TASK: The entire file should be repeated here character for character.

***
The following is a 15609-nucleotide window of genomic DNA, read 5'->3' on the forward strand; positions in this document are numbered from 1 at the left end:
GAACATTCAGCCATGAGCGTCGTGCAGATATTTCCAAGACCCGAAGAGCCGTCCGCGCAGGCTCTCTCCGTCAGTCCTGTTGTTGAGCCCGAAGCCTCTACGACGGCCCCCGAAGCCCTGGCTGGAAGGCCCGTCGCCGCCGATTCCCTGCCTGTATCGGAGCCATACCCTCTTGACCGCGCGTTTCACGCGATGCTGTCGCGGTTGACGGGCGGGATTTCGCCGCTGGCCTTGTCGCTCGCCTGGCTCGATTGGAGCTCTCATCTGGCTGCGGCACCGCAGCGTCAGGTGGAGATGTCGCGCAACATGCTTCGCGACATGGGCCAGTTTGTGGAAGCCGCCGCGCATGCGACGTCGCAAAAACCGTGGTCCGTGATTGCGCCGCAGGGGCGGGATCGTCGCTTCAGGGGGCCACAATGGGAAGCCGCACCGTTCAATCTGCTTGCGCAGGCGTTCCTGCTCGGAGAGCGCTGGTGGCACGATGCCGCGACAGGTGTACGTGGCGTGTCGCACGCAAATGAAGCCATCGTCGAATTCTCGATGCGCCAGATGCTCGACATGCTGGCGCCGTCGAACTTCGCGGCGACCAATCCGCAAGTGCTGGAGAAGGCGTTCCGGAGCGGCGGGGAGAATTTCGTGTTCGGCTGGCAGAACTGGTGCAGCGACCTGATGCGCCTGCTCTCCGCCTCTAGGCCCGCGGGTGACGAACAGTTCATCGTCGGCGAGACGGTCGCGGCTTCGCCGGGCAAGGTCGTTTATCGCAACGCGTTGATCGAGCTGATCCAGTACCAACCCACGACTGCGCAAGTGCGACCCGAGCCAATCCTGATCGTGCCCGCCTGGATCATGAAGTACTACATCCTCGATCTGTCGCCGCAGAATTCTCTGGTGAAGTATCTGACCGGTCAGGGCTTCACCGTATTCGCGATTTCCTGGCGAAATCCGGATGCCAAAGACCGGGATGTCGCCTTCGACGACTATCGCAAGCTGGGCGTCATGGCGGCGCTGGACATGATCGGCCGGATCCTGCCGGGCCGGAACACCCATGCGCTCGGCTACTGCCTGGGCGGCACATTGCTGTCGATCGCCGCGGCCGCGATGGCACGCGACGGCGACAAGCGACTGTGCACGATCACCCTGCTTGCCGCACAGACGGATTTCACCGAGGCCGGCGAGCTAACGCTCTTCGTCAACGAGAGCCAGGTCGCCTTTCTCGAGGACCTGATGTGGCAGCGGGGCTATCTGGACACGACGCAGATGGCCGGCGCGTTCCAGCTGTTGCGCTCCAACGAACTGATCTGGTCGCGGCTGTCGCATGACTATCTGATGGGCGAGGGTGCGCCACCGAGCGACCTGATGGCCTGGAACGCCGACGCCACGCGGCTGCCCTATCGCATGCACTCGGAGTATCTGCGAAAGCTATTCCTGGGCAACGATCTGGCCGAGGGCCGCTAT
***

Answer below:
The following is a 15609-nucleotide window of genomic DNA, read 5'->3' on the forward strand; positions in this document are numbered from 1 at the left end:
GAACATTCAGCCATGAGCGTCGTGCAGATATTTCCAAGACCCGAAGAGCCGTCCGCGCAGGCTCTCTCCGTCAGTCCTGTTGTTGAGCCCGAAGCCTCTACGACGGCCCCCGAAGCCCTGGCTGGAAGGCCCGTCGCCGCCGATTCCCTGCCTGTATCGGAGCCATACCCTCTTGACCGCGCGTTTCACGCGATGCTGTCGCGGTTGACGGGCGGGATTTCGCCGCTGGCCTTGTCGCTCGCCTGGCTCGATTGGAGCTCTCATCTGGCTGCGGCACCGCAGCGTCAGGTGGAGATGTCGCGCAACATGCTTCGCGACATGGGCCAGTTTGTGGAAGCCGCCGCGCATGCGACGTCGCAAAAACCGTGGTCCGTGATTGCGCCGCAGGGGCGGGATCGTCGCTTCAGGGGGCCACAATGGGAAGCCGCACCGTTCAATCTGCTTGCGCAGGCGTTCCTGCTCGGAGAGCGCTGGTGGCACGATGCCGCGACAGGTGTACGTGGCGTGTCGCACGCAAATGAAGCCATCGTCGAATTCTCGATGCGCCAGATGCTCGACATGCTGGCGCCGTCGAACTTCGCGGCGACCAATCCGCAAGTGCTGGAGAAGGCGTTCCGGAGCGGCGGGGAGAATTTCGTGTTCGGCTGGCAGAACTGGTGCAGCGACCTGATGCGCCTGCTCTCCGCCTCTAGGCCCGCGGGTGACGAACAGTTCATCGTCGGCGAGACGGTCGCGGCTTCGCCGGGCAAGGTCGTTTATCGCAACGCGTTGATCGAGCTGATCCAGTACCAACCCACGACTGCGCAAGTGCGACCCGAGCCAATCCTGATCGTGCCCGCCTGGATCATGAAGTACTACATCCTCGATCTGTCGCCGCAGAATTCTCTGGTGAAGTATCTGACCGGTCAGGGCTTCACCGTATTCGCGATTTCCTGGCGAAATCCGGATGCCAAAGACCGGGATGTCGCCTTCGACGACTATCGCAAGCTGGGCGTCATGGCGGCGCTGGACATGATCGGCCGGATCCTGCCGGGCCGGAACACCCATGCGCTCGGCTACTGCCTGGGCGGCACATTGCTGTCGATCGCCGCGGCCGCGATGGCACGCGACGGCGACAAGCGACTGTGCACGATCACCCTGCTTGCCGCACAGACGGATTTCACCGAGGCCGGCGAGCTAACGCTCTTCGTCAACGAGAGCCAGGTCGCCTTTCTCGAGGACCTGATGTGGCAGCGGGGCTATCTGGACACGACGCAGATGGCCGGCGCGTTCCAGCTGTTGCGCTCCAACGAACTGATCTGGTCGCGGCTGTCGCATGACTATCTGATGGGCGAGGGTGCGCCACCGAGCGACCTGATGGCCTGGAACGCCGACGCCACGCGGCTGCCCTATCGCATGCACTCGGAGTATCTGCGAAAGCTATTCCTGGGCAACGATCTGGCCGAGGGCCGCTAT